FDA: Anti-TNFs to get new warning label

9/8/11 The U.S. Food and Drug Administration, or FDA, is warning that people who take tumor necrosis factor-alpha blockers, also known as anti-TNFs or TNF-blockers, may be at risk of infection from the bacteria Legionella and Listeria.

After reviewing cases of infection in patients treated with the drugs, the FDA is strengthening the drugs’ boxed warning labels to include the two bacteria.

Anti-TNFs, a type of biologic product, are used to treat rheumatoid arthritis, or RA, ankylosing spondylitis, psoriatic arthritis, juvenile arthritis and several other conditions. The new warnings will be added to labels for infliximab (Remicade), etanercept (Enbrel), adalimumab (Humira), certolizumab pegol (Cimzia), and golimumab (Simponi).

Serious infections – from bacteria, fungi, viruses, mycobacteria (including tuberculosis) and other opportunistic pathogens – are a known risk of anti-TNFs, which can compromise the immune system’s ability to fight infections. Patients older than 65 and those taking other immunosuppressive drugs may be at greater risk of infection.

The added warning may help patients with these infections get treatment more quickly, according to the FDA. In the past, healthcare professionals weren’t always aware of the risk of certain infections, leading to delayed treatment.

“Any product we use to treat rheumatoid arthritis, because it affects the immune system, always has the potential for infection,” says David Pisetsky, MD, PhD, chief of the division of rheumatology, allergy and clinical immunology at Duke University Medical Center. “The difference is there are now two other organisms that we have to be concerned about. So, if a patient gets sick, you add into your thinking, ‘Could it be Legionella or Listeria?’

Jeffrey Curtis, MD, director of the Arthritis Clinical Intervention Program at the University of Alabama at Birmingham, agrees. “All the FDA has done is called out two specific infections among all the other ones that physicians have been thinking about,” he says.

“The take-home message for patients is that they should not have new concerns or worries about the safety of these medications,” says Dr. Curtis, who is also an associate professor of medicine at UAB and a former Arthritis Foundation-funded researcher.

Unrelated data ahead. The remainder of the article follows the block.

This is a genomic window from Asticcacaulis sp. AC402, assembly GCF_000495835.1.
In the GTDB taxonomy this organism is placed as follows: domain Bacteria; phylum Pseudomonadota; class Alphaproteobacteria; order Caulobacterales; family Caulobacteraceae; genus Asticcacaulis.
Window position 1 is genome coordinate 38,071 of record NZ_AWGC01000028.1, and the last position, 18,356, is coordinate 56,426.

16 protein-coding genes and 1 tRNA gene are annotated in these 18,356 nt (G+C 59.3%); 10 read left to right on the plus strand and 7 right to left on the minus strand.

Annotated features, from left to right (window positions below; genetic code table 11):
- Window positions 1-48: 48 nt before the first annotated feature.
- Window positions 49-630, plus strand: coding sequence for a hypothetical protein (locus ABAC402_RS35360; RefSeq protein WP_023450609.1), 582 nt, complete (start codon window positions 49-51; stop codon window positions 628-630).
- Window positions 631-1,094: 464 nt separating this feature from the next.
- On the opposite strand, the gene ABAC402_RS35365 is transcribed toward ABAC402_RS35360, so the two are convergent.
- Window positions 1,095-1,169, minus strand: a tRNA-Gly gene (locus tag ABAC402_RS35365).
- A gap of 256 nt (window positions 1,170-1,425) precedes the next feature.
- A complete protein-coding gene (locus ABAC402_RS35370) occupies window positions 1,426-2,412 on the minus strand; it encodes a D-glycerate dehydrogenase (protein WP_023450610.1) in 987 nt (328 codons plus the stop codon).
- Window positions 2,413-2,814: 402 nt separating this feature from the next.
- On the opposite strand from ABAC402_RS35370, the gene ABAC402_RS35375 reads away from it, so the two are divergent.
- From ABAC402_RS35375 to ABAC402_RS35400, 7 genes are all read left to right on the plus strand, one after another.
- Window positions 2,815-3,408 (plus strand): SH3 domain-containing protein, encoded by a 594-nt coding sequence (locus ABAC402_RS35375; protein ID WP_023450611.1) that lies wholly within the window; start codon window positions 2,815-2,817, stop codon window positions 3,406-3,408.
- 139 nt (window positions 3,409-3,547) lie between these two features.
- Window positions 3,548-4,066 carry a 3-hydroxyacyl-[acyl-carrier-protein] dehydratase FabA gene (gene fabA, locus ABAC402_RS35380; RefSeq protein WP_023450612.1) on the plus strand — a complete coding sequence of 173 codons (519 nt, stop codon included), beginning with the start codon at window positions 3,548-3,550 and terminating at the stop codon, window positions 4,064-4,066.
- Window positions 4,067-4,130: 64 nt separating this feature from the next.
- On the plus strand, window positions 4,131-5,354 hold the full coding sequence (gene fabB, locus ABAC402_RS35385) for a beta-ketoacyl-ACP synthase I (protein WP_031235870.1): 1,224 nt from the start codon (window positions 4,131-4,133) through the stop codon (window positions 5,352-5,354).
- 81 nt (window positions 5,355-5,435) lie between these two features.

FDA records show that, between 1999 – the year after the FDA approved the first anti-TNF – and 2010, 80 patients taking anti-TNFs developed Legionella pneumonia, also known as Legionnaire’s disease, and 14 patients died. (Many were also taking methotrexate and/or corticosteroids, which also suppress the immune system.).

Twenty-six cases and seven deaths from Listeria infections – including meningitis, bacteremia, endophthalmitis and sepsis – were identified in patients taking anti-TNFs (in many cases with other immunosuppressive drugs). The FDA identified other fatal Listeria infections in phase II and phase III clinical trials as well as post-marketing surveillance.

In addition to adding the risk for Legionella and Listeria, the FDA is revising the boxed warning and “warnings and precautions” sections of all anti-TNF labels so that they contain consistent information about the risk for serious infections and the associated disease-causing pathogens.

The addition of Legionella and Listeria to the boxed warning won’t change the equation, say Drs. Curtis and Pisetsky.

“I don’t think that there is much data that meaningfully changes the risk-benefit profile of these medications,” says Dr. Curtis.

“For patients, it’s always a trade-off, because every therapy has its risks and benefits, and we have always been concerned about infection anyway,” says Dr. Pisetsky.

He adds that one way patients can protect themselves against infections is to be proactive and discuss it with their doctor. “Always decide, do you need a product or not? How well is it working? Is there another [drug] regimen you can take?” he advises.